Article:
My Overall Rating: 6/10
Age Rating: 15+
TW: Death, suicide, violence, gore, blood
Sixteen-year-old Nicholas Cox is an outsider to the competitive fencing world. Filled with raw talent but lacking proper training, he signs up for a competition that puts him head-to-head with fencing prodigy Seiji Katayama…and on the road to the elite all-boys school Kings Row. A chance at a real team and a place to belong awaits him—if he can make the cut!
Everyone in the comic is absolutely stunningly gorgeous!! The art is impeccable, the plot however, is relatively average. Now although the plot isn’t anything special, the execution was done really well! I found myself laughing out loud at times, and being incredibly intrigued by the sport. I’ve read a lot of sports manga and comics, but never one about fencing! There is also an incredibly diverse cast! Overall, Fence was a refreshing change of pace from regular sports comics, and totally lives up to the hype!
My Overall Review: 8/10
Age Rating: 13+
TW: Violence (I put a TW because it’s definitely better to be safe than sorry.)
7. The Way Of The House Husband
The Way Of The House Husband was absolutely hilarious! The series currently has three volumes out in English. I love this manga series so much, and here’s why…
Tatsu, an infamous and feared yakuza boss nicknamed “the Immortal Dragon”, retires from crime to become househusband so that he can support Miku, his ‘career woman’ wife.
Firstly, everything Tatsu does is so unexpected as he looks so intimidating. From teaching other Yakuzas how to cook, to taking aerobics classes with retired women, he does it all! The only thing I didn’t like was how after a while, the storyline started to get a bit repetitive. Nevertheless, it was really cool to see a househusband. This was definitely a unique and funny read that you should totally check out!
My Overall Rating: 8/10
Age Rating: 14+
8. The Witch Boy
In thirteen-year-old Aster’s family, all the girls are raised to be witches, while boys grow up to be shapeshifters. Anyone who dares cross those lines is exiled. Unfortunately for Aster, he still hasn’t shifted . . . and he’s still fascinated by witchery, no matter how forbidden it might be.
The Witch Boy was so unique and cute! It’s filled with diverse characters, and the storyline is just so interesting. (There are three volumes in the entire series as of now.) You will definitely find yourself rooting for Aster, and the friends he makes along the way. The characters are complex, which, in my opinion is hard to find in middle grade novels. The art is on the simpler side, but is done really nicely. And can we talk about a male witch, how cool is that?! The Witch Boy is a sweet coming of age story that is 100% worth the read for all ages!
My Overall Rating: 8/10
Age Rating: 9+
TW: Some scary images that might not be suitable for a younger audience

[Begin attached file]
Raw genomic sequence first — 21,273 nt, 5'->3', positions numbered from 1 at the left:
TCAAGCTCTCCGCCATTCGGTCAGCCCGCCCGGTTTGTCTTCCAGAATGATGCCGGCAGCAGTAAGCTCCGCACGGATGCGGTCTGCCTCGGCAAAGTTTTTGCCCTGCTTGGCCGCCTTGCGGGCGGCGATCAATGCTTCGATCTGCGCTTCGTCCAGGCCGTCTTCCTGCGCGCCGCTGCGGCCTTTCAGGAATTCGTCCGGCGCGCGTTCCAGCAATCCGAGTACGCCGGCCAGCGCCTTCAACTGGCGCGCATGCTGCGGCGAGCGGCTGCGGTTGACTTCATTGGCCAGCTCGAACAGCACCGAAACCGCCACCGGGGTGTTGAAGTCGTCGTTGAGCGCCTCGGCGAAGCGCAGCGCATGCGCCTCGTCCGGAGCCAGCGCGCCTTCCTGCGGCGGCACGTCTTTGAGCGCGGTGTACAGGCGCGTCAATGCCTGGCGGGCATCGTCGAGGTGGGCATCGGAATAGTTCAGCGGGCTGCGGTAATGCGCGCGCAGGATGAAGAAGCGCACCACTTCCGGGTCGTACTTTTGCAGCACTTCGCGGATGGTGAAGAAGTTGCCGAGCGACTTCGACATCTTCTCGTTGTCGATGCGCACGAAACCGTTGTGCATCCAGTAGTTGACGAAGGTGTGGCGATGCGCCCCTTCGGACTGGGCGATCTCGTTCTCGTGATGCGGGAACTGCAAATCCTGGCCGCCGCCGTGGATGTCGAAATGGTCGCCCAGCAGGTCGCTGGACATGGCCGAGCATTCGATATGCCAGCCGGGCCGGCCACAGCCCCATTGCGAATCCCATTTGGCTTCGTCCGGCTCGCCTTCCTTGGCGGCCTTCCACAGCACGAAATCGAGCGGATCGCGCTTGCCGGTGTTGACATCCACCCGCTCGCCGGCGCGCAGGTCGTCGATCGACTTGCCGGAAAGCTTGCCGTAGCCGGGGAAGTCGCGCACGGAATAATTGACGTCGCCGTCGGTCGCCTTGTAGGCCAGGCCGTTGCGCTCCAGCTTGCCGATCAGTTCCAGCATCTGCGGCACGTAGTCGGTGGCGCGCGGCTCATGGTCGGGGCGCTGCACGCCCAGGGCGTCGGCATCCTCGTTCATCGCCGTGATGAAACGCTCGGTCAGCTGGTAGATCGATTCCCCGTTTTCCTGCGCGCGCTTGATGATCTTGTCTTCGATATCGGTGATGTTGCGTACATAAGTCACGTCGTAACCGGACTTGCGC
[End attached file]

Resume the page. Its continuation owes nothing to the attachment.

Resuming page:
Yet another BOOM BOX! Studios comic makes it to my top ten list!
At Miss Qiunzilla Thiskwin Penniquiqul Thistle Crumpet’s camp for hard-core lady-types, things are not what they seem. Three-eyed foxes. Secret caves. Anagrams. Luckily, Jo, April, Mal, Molly, and Ripley are five rad, butt-kicking best pals determined to have an awesome summer together… And they’re not gonna let a magical quest or an array of supernatural critters get in their way!
Lumberjanes was so adorable. It’s fast paced, adventurous, and filled with unique and diverse characters! (Which seems to be a reoccurring theme in the books I review, not that I’m complaining.😆) The people and creatures they discover are so interesting and the way the kids handle things is hilarious. The only downside to the series is that the art isn’t that good, and the art style changes quite frequently. However, the series is great for elementary and middle school kids looking for a fun adventure to delve into!
My Overall Rating: 7.5/10
Age Rating: 7+
10. Heavy Vinyl
What really drew me to this comic was the cover. I will admit, I am a sucker for nice covers. The art style is gorgeous! The story however, failed to deliver. The essential concept of the story? Beautiful! The execution? Eh it was alright.
When Chris joins the staff at her local record store, she’s surprised to find out that her co-workers share a secret: they’re all members of a secret fight club that take on the patriarchy and fight crime!
At times I felt as though the whole fight club thing didn’t make sense. How was it created? Why don’t they just call the police? But since it’s really all in good fun, I brushed those factors off and just tried to enjoy the adventure. It’s thrilling, and overall just a super fun read! I mean, who doesn’t want to see women kicking butt and fighting the patriarchy?
My Overall Rating: 7.5/10
Age Rating: 12+
TW: Some fighting
Please note that most of the synopsis came from goodreads, others came from myanimelist, and some I made myself.
That’s a wrap!! Thank you so much for reading! What are your favorite comics/manga series?